What Has Bush Learned From His Mistakes?:
At his press conference Wednesday, the president was asked what lessons he's learned after five years of war. He's been asked a version of this question many times since he had such trouble answering it in April 2004. He has tried various responses over the years and none has been satisfying. This morning's answer also fell short: "It is important for us to be successful going forward is to analyze that which went wrong, and clearly, one aspect of this war that has not gone right is the sectarian violence inside Baghdad."
It is progress of a kind for the president to talk about the need to examine past failures—there was a time when he didn't even admit them—but the answer still failed. First, Bush didn't actually answer the question. He talked about what went wrong, but not what he learned. Second, Bush seemed to suggest that the sectarian violence in Iraq was unforeseen—not so much something that went wrong, but a surprise they didn't anticipate. But war planners did know the sectarian violence was coming. The State Department, Army War College, and CIA analysts all predicted that the Shia and Sunnis would go after each other (apparently they've been at it for a while). The president and his team ignored or discounted these assessments.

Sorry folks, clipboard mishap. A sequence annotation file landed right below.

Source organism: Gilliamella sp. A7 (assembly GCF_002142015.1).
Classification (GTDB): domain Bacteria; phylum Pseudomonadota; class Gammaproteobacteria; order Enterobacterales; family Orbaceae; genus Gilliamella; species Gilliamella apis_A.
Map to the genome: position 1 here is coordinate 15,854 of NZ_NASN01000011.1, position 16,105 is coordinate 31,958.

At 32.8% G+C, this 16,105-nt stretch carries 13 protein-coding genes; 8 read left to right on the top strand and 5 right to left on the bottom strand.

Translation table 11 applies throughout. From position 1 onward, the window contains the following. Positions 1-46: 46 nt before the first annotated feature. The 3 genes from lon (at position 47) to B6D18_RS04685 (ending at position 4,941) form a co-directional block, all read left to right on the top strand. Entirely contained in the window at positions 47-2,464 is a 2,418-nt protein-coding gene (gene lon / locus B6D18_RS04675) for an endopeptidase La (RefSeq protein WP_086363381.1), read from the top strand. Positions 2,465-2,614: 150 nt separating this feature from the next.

It's hardly surprising that the president didn't answer a question at a press conference. Bush regularly answers the wrong question at length to give the appearance of answering without actually doing so. He gives a response when what we want is an answer. (Even his dodge Wednesday was familiar.) What's so curious is why Bush is keeping up this avoidance act while at the same time trying to rebuild his trust with the country. By not answering this specific question, he trades away perhaps his only chance to get people to listen to him again.